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The Food of Queen Victoria’s Court

She was most particular about the type and number of dishes that were served.

Queen Victoria was the longest-reigning English monarch up until Queen Elizabeth II broke her 64-year record in 2016. She was known as a woman who didn’t suffer fools gladly and had a particular way of doing things that she would not be swayed from. She had predestined ideas about her children and was ill-tempered if they defied her image of them. The petite monarch also had strict ideas on what made up ladylike behavior, from shunning makeup to mourning her husband from his death in 1861 until her death in 1901. These hard and fast routines were also very apparent in how she had her meals served and which foods were favored by Her Royal Highness.

late 19th century card de visite of Queen Victoria
Via/ Flickr

Breakfasts at the royal household were quite large and included dishes like bacon and eggs, bloaters (cold-smoked herring), chicken, pork chops, cutlets, sausages, and/or steak with mushrooms. Lunch was served 4 hours after the large breakfasts.

The queen was partial to rich foods, but also had a love of fresh fruit. She often ate a single, large apple at the end of her evening meal, as well as a dessert.

19th century lithograph of fruit
Via/ Flickr

She also enjoyed orange juice. The orange would be served to her with a small hole in the rind at one end and a spoon. She would then spoon out small servings of juice at a time, leaving the flesh inside the orange. This was considered the ladylike way to “eat” an orange in the 1800s, though many average people would never have had enough money to buy a food so rare and exotic in those days.

Breakfast and dinner were late and the whole court had to follow her rules and timings on meals. Queen Victoria was said to be a fast eater and since everyone else’s plate was removed once the queen was done with hers, some court members recalled that they scarcely ever got to finish their plates.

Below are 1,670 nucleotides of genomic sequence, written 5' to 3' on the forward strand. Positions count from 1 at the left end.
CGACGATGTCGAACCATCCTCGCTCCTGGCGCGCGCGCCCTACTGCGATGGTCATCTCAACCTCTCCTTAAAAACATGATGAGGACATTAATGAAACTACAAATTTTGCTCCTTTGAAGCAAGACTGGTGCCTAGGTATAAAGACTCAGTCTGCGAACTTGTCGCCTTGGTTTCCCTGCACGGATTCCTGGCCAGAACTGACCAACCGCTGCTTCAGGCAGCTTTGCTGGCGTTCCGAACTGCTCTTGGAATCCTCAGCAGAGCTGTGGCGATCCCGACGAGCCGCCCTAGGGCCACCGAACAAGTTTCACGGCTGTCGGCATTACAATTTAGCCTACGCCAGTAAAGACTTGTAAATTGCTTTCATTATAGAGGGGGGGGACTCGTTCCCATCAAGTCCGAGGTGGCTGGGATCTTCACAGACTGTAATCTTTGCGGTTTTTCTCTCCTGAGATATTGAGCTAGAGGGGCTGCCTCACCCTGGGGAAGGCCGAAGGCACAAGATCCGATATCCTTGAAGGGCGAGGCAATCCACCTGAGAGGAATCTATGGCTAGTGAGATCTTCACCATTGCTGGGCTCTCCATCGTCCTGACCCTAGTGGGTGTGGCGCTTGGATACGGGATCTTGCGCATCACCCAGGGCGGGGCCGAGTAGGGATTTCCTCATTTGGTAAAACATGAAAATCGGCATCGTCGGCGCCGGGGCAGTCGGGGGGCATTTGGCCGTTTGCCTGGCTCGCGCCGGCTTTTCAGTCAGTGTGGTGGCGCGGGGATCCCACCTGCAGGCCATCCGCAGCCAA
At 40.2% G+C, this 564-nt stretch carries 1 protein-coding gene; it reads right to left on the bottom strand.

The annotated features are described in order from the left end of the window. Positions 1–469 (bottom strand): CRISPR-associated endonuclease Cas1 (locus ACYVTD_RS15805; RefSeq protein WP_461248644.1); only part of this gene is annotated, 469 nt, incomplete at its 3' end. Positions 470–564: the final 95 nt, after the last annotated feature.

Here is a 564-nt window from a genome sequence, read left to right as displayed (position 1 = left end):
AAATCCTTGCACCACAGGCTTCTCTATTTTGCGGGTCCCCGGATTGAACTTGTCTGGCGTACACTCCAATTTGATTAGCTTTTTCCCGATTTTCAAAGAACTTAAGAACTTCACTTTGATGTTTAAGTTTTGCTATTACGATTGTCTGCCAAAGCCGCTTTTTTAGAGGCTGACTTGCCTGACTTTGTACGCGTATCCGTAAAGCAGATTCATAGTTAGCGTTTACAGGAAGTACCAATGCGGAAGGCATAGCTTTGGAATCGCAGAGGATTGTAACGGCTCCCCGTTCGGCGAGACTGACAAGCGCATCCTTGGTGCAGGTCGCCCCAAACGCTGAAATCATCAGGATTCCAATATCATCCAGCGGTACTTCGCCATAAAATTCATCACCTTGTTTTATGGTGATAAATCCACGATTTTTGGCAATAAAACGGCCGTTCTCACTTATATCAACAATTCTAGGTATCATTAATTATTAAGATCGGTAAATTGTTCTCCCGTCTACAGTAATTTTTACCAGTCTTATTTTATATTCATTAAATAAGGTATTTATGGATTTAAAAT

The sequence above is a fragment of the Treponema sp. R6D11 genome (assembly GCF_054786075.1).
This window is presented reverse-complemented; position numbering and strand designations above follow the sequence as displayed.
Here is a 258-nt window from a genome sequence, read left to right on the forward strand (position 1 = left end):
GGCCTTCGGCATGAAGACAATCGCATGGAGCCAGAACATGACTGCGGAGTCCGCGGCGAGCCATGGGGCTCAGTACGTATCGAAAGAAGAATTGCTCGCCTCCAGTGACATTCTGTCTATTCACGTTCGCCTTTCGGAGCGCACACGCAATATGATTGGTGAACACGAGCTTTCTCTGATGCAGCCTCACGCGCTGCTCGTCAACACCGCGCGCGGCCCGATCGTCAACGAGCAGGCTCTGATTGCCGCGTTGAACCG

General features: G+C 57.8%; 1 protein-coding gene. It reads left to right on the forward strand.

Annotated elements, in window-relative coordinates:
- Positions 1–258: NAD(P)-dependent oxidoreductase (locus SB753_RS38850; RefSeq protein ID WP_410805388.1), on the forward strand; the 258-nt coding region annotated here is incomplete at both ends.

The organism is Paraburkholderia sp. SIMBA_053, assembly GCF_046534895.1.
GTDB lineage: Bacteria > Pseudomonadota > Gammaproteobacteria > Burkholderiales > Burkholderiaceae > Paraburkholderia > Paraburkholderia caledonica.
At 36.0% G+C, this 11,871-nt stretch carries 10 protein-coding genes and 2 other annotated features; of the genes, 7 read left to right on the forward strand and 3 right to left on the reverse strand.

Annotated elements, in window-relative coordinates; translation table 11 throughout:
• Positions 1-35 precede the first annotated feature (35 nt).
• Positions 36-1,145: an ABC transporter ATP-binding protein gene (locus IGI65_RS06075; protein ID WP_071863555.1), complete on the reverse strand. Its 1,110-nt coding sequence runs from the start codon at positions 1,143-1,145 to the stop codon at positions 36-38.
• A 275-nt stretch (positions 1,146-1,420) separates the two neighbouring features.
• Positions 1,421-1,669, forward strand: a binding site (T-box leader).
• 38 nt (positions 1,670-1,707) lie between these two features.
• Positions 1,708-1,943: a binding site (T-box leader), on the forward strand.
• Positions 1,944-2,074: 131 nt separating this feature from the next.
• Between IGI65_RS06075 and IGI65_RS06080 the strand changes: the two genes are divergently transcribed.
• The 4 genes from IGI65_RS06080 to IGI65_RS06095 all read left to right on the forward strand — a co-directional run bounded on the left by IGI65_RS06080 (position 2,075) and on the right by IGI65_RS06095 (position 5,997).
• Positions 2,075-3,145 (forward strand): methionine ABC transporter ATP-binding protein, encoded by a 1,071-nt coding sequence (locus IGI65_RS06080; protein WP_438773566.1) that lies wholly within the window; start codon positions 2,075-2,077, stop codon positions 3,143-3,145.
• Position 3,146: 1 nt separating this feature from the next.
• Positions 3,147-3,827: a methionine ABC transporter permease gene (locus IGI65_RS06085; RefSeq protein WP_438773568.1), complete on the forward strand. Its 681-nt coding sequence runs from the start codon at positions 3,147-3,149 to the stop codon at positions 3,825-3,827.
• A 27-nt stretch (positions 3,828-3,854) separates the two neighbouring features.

roast beef and vegetables on a white plate
Via/ Unsplash

As a child she lived under the “Kensington system” wherein her mother kept her confined at Kensington Palace, with few visitors, a structured routine, and strict control of her food intake. The young Victoria was often served bland, stingy meals like bread and milk. Consequently, she vowed to eat as much rich food as she pleased when she grew up, a promise she kept in earnest once she was queen.

Portrait of the queen at age 4
Portrait of the queen at age 4. Via/ Wiki Commons

The queen was known for her lavish meals, which often stretched to 8 or 10 courses for lunch or dinner. One of the most incredible dishes served at her court was raized pie. This was a turkey stuffed with a chicken stuffed with a pheasant which was then itself stuffed with mushrooms! Basically, Queen Victoria was regularly serving the original turducken at her table- minus the duck of course.

Appetizers were not common in Europe until the end of the Victorian era and the queen was not known for serving them. There would, however, be savories and water ices (like Italian ices) served in between the many courses as palette cleansers.

roast turkey on platter
Via/ iStock

A Balmoral menu from before 1887 (when the queen’s monograms changed to include her title as empress of India) offers some insight into what she ate.

The menu included 2 soups, 2 kinds of fish, 2 entrées, as well as roast chicken, quail and beef, and 3 types of dessert. In case anyone was still hungry the side table was filled with cold beef and assorted fowl just to round out the meal!

Balmoral Castle on a sunny day
Via/ Wiki Commons

As if the many courses of food weren’t stimulating enough, Queen Victoria was also quite fond of the bagpipes she and Albert heard on their visit to Taymouth Castle in 1842, and insisted on having them played before each meal that was served at Balmoral.